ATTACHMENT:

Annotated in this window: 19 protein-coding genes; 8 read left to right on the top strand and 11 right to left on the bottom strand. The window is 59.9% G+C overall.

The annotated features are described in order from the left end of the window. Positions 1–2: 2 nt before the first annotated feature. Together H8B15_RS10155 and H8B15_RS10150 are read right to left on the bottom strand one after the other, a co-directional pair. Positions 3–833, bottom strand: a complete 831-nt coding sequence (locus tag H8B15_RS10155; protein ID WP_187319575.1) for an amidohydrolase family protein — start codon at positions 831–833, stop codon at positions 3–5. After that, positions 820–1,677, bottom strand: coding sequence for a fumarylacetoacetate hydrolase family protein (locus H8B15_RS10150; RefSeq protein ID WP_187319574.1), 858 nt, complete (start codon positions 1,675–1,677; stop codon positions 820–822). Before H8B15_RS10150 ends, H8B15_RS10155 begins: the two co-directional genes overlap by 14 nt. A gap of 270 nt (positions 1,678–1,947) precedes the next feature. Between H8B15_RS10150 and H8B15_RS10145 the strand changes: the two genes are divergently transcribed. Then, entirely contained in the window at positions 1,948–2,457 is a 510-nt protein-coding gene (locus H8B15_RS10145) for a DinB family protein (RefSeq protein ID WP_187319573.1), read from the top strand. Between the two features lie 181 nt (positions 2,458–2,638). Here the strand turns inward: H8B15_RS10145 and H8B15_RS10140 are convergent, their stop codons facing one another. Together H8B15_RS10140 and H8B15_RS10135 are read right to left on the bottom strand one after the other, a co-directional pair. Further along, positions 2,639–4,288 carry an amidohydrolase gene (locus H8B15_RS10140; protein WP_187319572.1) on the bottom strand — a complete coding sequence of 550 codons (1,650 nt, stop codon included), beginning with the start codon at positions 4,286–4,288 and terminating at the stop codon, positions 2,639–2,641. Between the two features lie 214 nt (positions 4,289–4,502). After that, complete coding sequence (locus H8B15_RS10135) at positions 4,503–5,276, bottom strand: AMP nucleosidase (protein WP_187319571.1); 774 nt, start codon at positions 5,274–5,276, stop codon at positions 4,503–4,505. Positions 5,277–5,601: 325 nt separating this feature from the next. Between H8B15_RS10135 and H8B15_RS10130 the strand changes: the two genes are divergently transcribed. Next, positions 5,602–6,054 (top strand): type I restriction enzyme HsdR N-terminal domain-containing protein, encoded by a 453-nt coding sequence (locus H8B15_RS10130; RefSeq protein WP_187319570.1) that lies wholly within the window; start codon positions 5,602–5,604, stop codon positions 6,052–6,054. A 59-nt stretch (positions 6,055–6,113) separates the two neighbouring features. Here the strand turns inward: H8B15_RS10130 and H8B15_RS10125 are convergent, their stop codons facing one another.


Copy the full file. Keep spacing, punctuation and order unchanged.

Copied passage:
Annotated in this window: 19 protein-coding genes; 8 read left to right on the top strand and 11 right to left on the bottom strand. The window is 59.9% G+C overall.

The annotated features are described in order from the left end of the window. Positions 1–2: 2 nt before the first annotated feature. Together H8B15_RS10155 and H8B15_RS10150 are read right to left on the bottom strand one after the other, a co-directional pair. Positions 3–833, bottom strand: a complete 831-nt coding sequence (locus tag H8B15_RS10155; protein ID WP_187319575.1) for an amidohydrolase family protein — start codon at positions 831–833, stop codon at positions 3–5. After that, positions 820–1,677, bottom strand: coding sequence for a fumarylacetoacetate hydrolase family protein (locus H8B15_RS10150; RefSeq protein ID WP_187319574.1), 858 nt, complete (start codon positions 1,675–1,677; stop codon positions 820–822). Before H8B15_RS10150 ends, H8B15_RS10155 begins: the two co-directional genes overlap by 14 nt. A gap of 270 nt (positions 1,678–1,947) precedes the next feature. Between H8B15_RS10150 and H8B15_RS10145 the strand changes: the two genes are divergently transcribed. Then, entirely contained in the window at positions 1,948–2,457 is a 510-nt protein-coding gene (locus H8B15_RS10145) for a DinB family protein (RefSeq protein ID WP_187319573.1), read from the top strand. Between the two features lie 181 nt (positions 2,458–2,638). Here the strand turns inward: H8B15_RS10145 and H8B15_RS10140 are convergent, their stop codons facing one another. Together H8B15_RS10140 and H8B15_RS10135 are read right to left on the bottom strand one after the other, a co-directional pair. Further along, positions 2,639–4,288 carry an amidohydrolase gene (locus H8B15_RS10140; protein WP_187319572.1) on the bottom strand — a complete coding sequence of 550 codons (1,650 nt, stop codon included), beginning with the start codon at positions 4,286–4,288 and terminating at the stop codon, positions 2,639–2,641. Between the two features lie 214 nt (positions 4,289–4,502). After that, complete coding sequence (locus H8B15_RS10135) at positions 4,503–5,276, bottom strand: AMP nucleosidase (protein WP_187319571.1); 774 nt, start codon at positions 5,274–5,276, stop codon at positions 4,503–4,505. Positions 5,277–5,601: 325 nt separating this feature from the next. Between H8B15_RS10135 and H8B15_RS10130 the strand changes: the two genes are divergently transcribed. Next, positions 5,602–6,054 (top strand): type I restriction enzyme HsdR N-terminal domain-containing protein, encoded by a 453-nt coding sequence (locus H8B15_RS10130; RefSeq protein WP_187319570.1) that lies wholly within the window; start codon positions 5,602–5,604, stop codon positions 6,052–6,054. A 59-nt stretch (positions 6,055–6,113) separates the two neighbouring features. Here the strand turns inward: H8B15_RS10130 and H8B15_RS10125 are convergent, their stop codons facing one another.